The Bologna Children’s Book Fair is always open to exciting new projects involving the arts and illustration. One of these is ‘Mapping - A map on the aesthetics of performing arts for early years’, a four-year project supported by the European Union.
This artistic research project into very young theatre audiences (age 0-6) investigates the interaction with artistic performance - theatre, dance, or music. The aim is to create a Map of the sensitive relationship between young children and artists, and so produce children-oriented theatre.
Mapping involves both academics and artists. Researchers are tasked with identifying specific recurrent elements in the way children of different ages watch and listen to a show. The artists – both performers and illustrators – are called to reinterpret the concept of the child spectator.
The partnership involves 18 partners from 17 European countries: theatres, institutions and artists that have established a deep relationship with very young children over time, and are willing to offer their specific know-how to this research project.
The project was launched in 2019 with the first edition of the illustration exhibition ‘The Children-Spectators’: 31 illustrators were selected by a special jury and exhibited at the La Baracca - Testoni Ragazzi, Theatre for Youth in Bologna, Mapping’s project leader. For the 2020 edition, the selected illustrators were exhibited virtually in the BCBF Galleries section of the Book Fair’s website.
The project also involves four internationally renowned artists who reinterpret the concept of children spectators. They are Katsumi Komagata (Japan), Manuel Marsol (Spain), Fabian Negrin (Argentina) and Klaas Verplancke (Belgium). Their artworks will be the centrepiece of a special exhibition to be held at the end of the project, together with the best illustrations coming out of the four-year illustration competition.
We asked Roberto Frabetti, founder of La Baracca - Teatro Testoni Ragazzi, the Mapping project leader, and Anna Sacchetti, Mapping’s promotion and management coordinator, to tell us more about this project and its development.
The Mapping project is already in its second year. How is research progressing, especially at the Testoni Theatre?
Roberto Frabetti: All the project activities took part as planned during festivals, thanks to several partners. In 2019, each event took place in a different city: the first in Bologna, then Salzburg, Limoges, Breda and Ljubljana. That’s where the four project working groups (Image, Sound, Word and Movement) met, and that’s where several of the Working Groups’ activities took part. It was a great environment for workshops and shared reflections. Participants pooled past and present experiences and laid the foundations of a co-production approach, at the end of which each partner developed a thematic idea to be the starting point for a new production.
Hopefully by 2021, 16 children-oriented shows will be written, and a series of “open questions” (basically, invitations to actively take part) will also have been formulated. We’d like to involve anyone actively interested in children-oriented theatre. The idea is to create a map of 32 questions about the sensitive relationship between artists and children. This will be the basis for the research to be continued through to the end of the project, when it will be argued and illustrated graphically. The map is like a puzzle whose many different pieces will slowly be put together.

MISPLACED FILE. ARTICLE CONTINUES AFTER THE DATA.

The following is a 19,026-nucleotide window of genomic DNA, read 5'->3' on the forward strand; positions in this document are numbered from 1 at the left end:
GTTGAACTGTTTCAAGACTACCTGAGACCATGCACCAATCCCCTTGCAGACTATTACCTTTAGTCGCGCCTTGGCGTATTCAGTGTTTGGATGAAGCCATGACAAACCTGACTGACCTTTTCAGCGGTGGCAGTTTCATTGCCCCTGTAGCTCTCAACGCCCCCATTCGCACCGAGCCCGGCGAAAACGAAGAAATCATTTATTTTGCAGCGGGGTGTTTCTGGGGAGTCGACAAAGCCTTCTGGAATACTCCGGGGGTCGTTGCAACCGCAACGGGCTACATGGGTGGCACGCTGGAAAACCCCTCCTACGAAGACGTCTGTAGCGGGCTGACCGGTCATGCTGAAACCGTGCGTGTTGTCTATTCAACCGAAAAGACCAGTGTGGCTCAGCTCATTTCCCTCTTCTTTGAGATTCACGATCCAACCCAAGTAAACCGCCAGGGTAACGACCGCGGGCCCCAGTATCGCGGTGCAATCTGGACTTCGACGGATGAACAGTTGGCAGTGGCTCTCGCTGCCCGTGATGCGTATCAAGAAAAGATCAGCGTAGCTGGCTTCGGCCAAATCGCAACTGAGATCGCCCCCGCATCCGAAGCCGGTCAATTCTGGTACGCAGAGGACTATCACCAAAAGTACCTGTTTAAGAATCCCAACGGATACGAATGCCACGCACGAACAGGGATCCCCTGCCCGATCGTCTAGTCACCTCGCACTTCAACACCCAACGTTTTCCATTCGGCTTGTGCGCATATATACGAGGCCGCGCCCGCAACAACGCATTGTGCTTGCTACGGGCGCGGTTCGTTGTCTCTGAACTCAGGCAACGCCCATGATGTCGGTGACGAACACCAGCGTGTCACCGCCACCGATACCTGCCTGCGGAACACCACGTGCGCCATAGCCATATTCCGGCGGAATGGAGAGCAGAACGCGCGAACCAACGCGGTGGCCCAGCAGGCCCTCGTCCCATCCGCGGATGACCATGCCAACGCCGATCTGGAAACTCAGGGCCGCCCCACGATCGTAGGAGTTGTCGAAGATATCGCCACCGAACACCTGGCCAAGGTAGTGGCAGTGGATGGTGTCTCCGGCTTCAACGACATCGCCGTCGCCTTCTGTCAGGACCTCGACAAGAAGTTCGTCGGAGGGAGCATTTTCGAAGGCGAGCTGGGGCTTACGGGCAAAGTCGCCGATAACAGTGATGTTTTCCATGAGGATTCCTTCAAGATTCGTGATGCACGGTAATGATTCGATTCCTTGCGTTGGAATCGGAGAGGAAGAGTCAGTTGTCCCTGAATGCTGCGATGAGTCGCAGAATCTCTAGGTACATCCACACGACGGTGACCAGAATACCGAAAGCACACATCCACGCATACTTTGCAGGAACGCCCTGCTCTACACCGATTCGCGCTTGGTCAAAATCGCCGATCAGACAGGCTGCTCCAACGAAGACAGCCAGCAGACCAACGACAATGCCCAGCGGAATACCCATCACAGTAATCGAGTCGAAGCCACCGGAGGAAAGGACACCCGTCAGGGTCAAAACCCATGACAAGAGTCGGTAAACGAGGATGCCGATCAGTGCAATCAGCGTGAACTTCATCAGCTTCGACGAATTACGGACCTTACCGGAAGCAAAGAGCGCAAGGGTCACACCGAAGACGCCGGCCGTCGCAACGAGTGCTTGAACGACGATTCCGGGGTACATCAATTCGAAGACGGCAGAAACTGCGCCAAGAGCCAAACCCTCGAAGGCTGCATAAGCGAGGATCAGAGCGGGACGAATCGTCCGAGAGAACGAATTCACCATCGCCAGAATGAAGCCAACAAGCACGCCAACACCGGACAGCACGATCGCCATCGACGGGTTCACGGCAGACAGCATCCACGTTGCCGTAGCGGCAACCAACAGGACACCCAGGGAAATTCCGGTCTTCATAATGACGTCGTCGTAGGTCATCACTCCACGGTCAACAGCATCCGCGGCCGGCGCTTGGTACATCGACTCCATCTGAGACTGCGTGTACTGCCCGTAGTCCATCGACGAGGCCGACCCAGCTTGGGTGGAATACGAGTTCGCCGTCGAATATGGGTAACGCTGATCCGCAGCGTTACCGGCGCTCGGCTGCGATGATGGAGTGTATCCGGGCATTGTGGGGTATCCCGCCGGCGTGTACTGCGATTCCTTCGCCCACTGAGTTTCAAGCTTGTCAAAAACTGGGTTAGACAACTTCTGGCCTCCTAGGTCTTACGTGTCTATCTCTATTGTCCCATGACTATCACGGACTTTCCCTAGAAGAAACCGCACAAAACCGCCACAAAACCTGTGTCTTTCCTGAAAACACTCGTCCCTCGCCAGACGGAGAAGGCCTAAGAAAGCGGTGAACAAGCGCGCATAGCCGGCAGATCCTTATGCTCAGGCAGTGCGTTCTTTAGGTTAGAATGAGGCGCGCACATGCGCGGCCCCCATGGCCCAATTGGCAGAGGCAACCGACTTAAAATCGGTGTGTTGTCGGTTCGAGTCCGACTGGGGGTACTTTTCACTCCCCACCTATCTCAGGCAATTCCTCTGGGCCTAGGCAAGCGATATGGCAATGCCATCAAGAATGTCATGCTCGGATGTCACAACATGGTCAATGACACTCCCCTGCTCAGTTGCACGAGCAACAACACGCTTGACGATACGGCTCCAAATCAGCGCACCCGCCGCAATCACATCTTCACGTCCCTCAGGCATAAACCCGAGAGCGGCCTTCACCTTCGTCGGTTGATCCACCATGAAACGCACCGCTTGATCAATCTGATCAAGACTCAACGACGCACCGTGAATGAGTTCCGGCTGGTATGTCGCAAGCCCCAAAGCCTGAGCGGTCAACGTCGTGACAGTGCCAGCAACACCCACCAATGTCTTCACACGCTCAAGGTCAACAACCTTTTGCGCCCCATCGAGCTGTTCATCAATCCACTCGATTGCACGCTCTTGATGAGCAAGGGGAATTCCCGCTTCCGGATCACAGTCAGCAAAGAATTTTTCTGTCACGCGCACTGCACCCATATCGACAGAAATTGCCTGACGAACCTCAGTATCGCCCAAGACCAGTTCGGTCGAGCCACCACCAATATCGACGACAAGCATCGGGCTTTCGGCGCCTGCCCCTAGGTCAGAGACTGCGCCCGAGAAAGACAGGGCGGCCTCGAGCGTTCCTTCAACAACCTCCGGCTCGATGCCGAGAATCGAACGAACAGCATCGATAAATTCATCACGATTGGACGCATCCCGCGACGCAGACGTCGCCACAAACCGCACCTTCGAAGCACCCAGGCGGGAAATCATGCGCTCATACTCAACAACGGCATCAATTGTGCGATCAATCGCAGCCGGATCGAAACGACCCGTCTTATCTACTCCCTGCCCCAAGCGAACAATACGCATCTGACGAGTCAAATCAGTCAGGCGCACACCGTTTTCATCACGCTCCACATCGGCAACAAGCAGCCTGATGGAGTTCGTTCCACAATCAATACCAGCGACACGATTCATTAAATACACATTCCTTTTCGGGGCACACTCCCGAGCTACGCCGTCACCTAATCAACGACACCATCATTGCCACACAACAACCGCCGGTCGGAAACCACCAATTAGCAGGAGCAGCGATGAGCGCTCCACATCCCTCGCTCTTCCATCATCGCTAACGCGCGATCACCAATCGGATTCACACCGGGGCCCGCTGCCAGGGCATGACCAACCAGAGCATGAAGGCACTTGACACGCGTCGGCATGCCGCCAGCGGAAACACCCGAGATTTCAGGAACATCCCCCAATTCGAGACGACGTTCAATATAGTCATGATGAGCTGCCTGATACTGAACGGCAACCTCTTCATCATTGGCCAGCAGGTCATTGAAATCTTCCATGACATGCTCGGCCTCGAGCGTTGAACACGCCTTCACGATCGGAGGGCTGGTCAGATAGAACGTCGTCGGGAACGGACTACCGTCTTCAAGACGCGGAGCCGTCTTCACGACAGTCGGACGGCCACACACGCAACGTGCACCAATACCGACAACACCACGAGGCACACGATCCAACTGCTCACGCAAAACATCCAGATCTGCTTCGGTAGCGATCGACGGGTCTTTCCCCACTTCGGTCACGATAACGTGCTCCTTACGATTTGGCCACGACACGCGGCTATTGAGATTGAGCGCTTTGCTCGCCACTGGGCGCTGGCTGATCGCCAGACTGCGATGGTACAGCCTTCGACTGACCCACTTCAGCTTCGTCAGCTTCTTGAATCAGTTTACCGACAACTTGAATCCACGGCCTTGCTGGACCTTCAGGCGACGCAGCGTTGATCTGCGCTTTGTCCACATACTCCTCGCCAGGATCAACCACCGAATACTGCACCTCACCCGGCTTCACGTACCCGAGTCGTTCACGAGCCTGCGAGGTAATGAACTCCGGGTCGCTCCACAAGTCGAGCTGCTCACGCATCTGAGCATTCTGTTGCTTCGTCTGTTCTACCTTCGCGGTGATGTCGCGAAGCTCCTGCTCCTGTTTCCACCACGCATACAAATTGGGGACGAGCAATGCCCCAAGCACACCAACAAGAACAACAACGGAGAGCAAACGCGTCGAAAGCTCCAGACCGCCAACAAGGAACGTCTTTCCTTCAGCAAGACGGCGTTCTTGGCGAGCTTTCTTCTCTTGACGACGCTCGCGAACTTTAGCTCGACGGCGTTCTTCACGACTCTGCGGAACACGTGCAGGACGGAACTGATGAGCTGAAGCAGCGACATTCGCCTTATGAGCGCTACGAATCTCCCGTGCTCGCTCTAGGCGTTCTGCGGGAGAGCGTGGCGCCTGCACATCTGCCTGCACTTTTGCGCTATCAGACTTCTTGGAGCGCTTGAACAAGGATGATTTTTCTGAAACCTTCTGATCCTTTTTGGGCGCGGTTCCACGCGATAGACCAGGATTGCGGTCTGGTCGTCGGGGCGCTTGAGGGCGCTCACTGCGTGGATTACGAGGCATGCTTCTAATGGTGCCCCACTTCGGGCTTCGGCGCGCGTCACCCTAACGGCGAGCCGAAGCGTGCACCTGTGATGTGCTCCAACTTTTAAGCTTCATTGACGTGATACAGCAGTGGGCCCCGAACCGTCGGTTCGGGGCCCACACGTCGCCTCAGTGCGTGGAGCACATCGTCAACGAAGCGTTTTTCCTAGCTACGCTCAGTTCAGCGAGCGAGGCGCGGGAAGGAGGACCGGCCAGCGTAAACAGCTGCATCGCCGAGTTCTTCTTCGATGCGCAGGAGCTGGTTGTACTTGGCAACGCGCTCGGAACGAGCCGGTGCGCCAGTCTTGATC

The working groups were supposed to meet again during 2020, but COVID 19 pandemic inevitably changed the project structure. Despite this, we’re confident that the foundations established during the first meetings, together with the partners’ experience and professionalism, will allow everyone to continue independently along the path set out.
At the moment, we can still only work remotely, in compliance with the rules of the different states. One day we will start travelling again, but in the meantime we continue to work on the first questions already identified as key topics by the project researchers. In fact, the first images have already been received from the four “Big” Illustrators of the project: Katsumi Komagata, Manuel Marsol, Fabian Negrin and Klaas Verplancke. This is an important step forward. After that we will start work as soon as we are allowed and it’s safe to do so.
And what about the European partners? How’s their work going?
Anna Sacchetti: Our partners have been really responsive, right from the start, each according to their own characteristics and sticking to the timeframes set.
Some have already hosted project activities at Mapping festivals organized by them in 2019, while others have coordinated research group work. Some (like the Book Fair) have done an important job as intermediaries with the world of illustration and children's literature. During the project’s first year, all the partners took part in at least two festivals, the first workshop for the groups engaged in artistic research on the map, two management meetings, and a seminar on directing and dramaturgy. Many partners have already started the production process that will lead to the writing of 16 new children-oriented shows (age 0 to 6): some of these shows are supposed to debut by the end of 2020. Of course, the current international situation abruptly stopped all 2020 plans, but we are confident and ready to start again as soon as possible.